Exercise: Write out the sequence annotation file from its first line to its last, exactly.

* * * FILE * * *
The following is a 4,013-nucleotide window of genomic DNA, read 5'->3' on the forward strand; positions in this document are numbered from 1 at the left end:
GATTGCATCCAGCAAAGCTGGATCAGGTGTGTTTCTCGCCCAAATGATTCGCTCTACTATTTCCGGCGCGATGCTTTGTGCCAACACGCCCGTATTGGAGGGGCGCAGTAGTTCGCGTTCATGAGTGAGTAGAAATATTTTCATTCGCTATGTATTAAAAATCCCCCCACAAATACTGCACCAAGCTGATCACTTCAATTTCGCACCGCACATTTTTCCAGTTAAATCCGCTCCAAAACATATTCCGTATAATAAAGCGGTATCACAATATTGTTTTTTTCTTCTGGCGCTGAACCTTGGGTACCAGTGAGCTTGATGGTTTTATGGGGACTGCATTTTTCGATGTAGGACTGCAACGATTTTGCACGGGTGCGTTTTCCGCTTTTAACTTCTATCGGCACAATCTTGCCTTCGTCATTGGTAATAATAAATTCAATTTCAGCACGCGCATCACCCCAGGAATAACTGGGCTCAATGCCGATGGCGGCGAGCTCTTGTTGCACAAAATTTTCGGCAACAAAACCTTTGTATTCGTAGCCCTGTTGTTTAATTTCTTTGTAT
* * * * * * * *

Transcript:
The following is a 4,013-nucleotide window of genomic DNA, read 5'->3' on the forward strand; positions in this document are numbered from 1 at the left end:
GATTGCATCCAGCAAAGCTGGATCAGGTGTGTTTCTCGCCCAAATGATTCGCTCTACTATTTCCGGCGCGATGCTTTGTGCCAACACGCCCGTATTGGAGGGGCGCAGTAGTTCGCGTTCATGAGTGAGTAGAAATATTTTCATTCGCTATGTATTAAAAATCCCCCCACAAATACTGCACCAAGCTGATCACTTCAATTTCGCACCGCACATTTTTCCAGTTAAATCCGCTCCAAAACATATTCCGTATAATAAAGCGGTATCACAATATTGTTTTTTTCTTCTGGCGCTGAACCTTGGGTACCAGTGAGCTTGATGGTTTTATGGGGACTGCATTTTTCGATGTAGGACTGCAACGATTTTGCACGGGTGCGTTTTCCGCTTTTAACTTCTATCGGCACAATCTTGCCTTCGTCATTGGTAATAATAAATTCAATTTCAGCACGCGCATCACCCCAGGAATAACTGGGCTCAATGCCGATGGCGGCGAGCTCTTGTTGCACAAAATTTTCGGCAACAAAACCTTTGTATTCGTAGCCCTGTTGTTTAATTTCTTTGTAT